A rise in interest rates could put a chill in the suddenly hot home equity market, depriving banks of what has become a major source of revenue.

Over the past several weeks, demand for home equity loans has heated up just as the mortgage refinancing market has been cooling off. The switch from refinancing to home equity loans is a big reason many of the nation's banks say they continue to see strong consumer borrowing demand.

In the first week of April, the dollar value of home equity loans issued by the nation's commercial banks was $315.4 billion, up 2.5% from the week before, according to the Federal Reserve. For all of this year, home equity loan balances at the nation's biggest banks have risen 12%.

By comparison, mortgage-refinancing applications fell 30% during the first week of April, following a big surge in the interest rate on the 30-year fixed-rate mortgage to 5.89%, according to the Mortgage Bankers Association.

But some expect a similar cooling off in the home equity market if the Federal Reserve starts boosting interest rates this summer -- something that looks increasingly likely following Fed Chairman Alan Greenspan's upbeat comments on the state of the economy.

The worrywarts say home equity loans are much more susceptible to changes in interest rates than other kinds of consumer debt. That's because the interest rates banks charge borrowers on home equity loans are often tied to changes in the prime lending rate, and that rate tends to move in lockstep with fed funds.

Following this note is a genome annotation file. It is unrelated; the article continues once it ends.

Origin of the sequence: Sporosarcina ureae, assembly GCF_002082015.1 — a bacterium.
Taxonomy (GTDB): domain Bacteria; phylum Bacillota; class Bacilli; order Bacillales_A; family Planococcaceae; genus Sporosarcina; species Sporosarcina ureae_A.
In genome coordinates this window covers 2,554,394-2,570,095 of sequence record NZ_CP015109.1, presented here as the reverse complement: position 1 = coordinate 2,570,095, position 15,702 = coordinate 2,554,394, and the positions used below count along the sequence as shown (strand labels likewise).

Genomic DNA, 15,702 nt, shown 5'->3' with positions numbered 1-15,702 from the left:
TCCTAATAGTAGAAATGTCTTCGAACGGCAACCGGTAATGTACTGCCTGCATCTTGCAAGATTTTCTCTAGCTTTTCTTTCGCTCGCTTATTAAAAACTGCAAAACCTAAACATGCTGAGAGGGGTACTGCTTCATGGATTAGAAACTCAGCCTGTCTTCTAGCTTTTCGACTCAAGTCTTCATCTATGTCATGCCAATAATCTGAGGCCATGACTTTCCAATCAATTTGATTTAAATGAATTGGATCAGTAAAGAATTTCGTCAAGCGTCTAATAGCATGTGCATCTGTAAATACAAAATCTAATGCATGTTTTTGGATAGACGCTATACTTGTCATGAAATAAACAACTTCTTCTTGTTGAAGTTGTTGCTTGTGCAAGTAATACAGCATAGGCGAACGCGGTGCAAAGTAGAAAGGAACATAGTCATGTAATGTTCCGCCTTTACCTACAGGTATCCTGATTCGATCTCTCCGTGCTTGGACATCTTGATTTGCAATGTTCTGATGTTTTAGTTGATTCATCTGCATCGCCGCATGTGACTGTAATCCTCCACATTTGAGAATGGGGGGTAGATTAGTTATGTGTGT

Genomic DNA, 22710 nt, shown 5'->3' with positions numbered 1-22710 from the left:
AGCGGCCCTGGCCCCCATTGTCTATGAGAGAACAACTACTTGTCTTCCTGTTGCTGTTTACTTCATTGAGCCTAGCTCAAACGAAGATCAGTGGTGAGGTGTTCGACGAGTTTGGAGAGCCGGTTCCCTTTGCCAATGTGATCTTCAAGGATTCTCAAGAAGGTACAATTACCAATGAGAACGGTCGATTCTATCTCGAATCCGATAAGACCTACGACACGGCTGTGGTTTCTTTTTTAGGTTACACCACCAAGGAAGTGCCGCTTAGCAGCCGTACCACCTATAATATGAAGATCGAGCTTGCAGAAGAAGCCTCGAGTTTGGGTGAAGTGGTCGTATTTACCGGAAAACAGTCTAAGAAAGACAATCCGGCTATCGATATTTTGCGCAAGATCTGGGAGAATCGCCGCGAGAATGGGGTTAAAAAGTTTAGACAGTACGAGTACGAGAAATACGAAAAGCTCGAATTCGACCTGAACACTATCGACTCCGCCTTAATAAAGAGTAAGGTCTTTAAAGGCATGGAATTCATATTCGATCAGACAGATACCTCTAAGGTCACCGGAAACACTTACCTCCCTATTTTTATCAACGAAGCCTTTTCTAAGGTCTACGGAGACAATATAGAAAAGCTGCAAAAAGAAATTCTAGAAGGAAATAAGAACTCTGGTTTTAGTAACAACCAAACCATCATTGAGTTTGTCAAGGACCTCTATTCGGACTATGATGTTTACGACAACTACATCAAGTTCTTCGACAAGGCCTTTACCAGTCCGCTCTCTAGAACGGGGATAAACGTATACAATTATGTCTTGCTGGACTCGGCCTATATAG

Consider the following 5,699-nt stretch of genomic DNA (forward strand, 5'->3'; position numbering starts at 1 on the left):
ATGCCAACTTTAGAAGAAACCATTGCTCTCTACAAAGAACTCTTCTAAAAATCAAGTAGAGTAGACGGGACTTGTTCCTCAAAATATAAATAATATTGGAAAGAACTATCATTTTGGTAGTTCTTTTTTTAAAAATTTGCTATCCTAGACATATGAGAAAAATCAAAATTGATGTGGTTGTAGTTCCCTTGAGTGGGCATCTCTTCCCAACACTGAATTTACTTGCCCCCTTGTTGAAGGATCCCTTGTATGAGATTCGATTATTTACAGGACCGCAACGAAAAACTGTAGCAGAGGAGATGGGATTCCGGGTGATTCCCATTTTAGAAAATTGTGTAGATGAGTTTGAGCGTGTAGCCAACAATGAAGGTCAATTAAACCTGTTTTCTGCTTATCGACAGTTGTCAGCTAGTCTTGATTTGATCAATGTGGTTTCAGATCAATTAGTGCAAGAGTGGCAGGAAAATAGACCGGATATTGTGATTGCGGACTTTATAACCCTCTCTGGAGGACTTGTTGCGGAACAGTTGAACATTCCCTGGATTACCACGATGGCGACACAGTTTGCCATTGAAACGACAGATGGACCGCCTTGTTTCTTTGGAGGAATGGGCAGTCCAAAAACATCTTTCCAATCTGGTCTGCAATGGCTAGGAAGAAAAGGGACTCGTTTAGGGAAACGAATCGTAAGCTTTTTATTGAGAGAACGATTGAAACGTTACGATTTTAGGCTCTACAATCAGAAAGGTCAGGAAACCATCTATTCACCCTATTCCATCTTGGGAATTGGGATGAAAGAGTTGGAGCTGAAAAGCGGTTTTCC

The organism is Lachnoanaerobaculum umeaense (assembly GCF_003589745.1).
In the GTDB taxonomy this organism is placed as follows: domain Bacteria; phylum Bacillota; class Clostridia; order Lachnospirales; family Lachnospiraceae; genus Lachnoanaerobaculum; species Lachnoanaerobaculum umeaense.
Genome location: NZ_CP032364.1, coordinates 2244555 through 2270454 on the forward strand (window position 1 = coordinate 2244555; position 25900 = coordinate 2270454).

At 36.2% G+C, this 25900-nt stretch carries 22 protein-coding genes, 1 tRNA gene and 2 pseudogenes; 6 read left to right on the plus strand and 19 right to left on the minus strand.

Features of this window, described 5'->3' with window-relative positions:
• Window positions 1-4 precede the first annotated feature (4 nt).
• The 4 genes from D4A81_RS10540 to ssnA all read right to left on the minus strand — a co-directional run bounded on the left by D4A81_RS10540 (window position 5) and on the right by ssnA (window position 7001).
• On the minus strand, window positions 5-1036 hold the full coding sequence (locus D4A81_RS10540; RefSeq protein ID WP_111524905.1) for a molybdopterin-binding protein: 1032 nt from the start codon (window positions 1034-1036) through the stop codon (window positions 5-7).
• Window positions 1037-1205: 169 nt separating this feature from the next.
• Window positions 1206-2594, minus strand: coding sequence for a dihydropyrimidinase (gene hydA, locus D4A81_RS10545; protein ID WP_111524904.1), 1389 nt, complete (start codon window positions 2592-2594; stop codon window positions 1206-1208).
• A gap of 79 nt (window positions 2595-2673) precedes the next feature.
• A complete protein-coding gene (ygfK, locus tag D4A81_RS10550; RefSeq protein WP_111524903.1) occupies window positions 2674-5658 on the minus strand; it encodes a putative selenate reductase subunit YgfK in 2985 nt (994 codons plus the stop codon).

"Home equity lines do worry me," says David Wyss, chief economist with Standard and Poor's. "We have had a significant increase in them lately."

Wyss says a potential pitfall for banks is if cash-strapped consumers, who've been using home equity loans to buy cars and pay off sky-high credit card bills, start defaulting on those credit lines.

In the event of a default, banks often stand to collect little on a home equity loan. That's because the borrower usually also has defaulted on his underlying mortgage and there's nothing left over to cover the home equity line once the house is sold at auction.

Others, meanwhile, say the biggest danger to banks isn't so much the threat of defaults, but the drying up of another consumer lending revenue stream.

Normally, in a booming economy banks would be able to rely on an uptick in commercial lending to make up for any shortfall in consumer borrowing. But commercial borrowing remains lackluster. So far, most of the banks that have reported solid first-quarter earnings are doing so on the strength of their consumer lending operations.

"Home equity has been where the growth is, and that will be the next leg to go for the banks. It has taken over for mortgage and refinancing growth," says David Hendler, an analyst with CreditSights.

Hendler says any slowdown in the home equity loan market due to rising interest rates could "put a crimp in bank revenue and bank earnings."

Lenders such as Countrywide Financial ( CFC), Wells Fargo ( WFC) and Washington Mutual ( WM), banks that have made a fortune off the booming mortgage market, could be hit hardest by a slump in home equity loans.

But unless the commercial lending market comes back soon, no bank is really immune from taking a revenue hit.

Still, banking industry experts say talk about the negative implications of a Fed rate hike on the home equity market is overblown. They say with the fed funds rate at 1%, there would have to be a lot of interest rate hikes before consumers stopped taking cash out of their homes.

The current interest rate on most home equity loans is below 4%.

"Our view is that there is still a lot of equity out there," says Douglas Duncan, senior economist with the Mortgage Bankers Association. "I don't think you see home equity lines get cut off until the rates go up to 7%."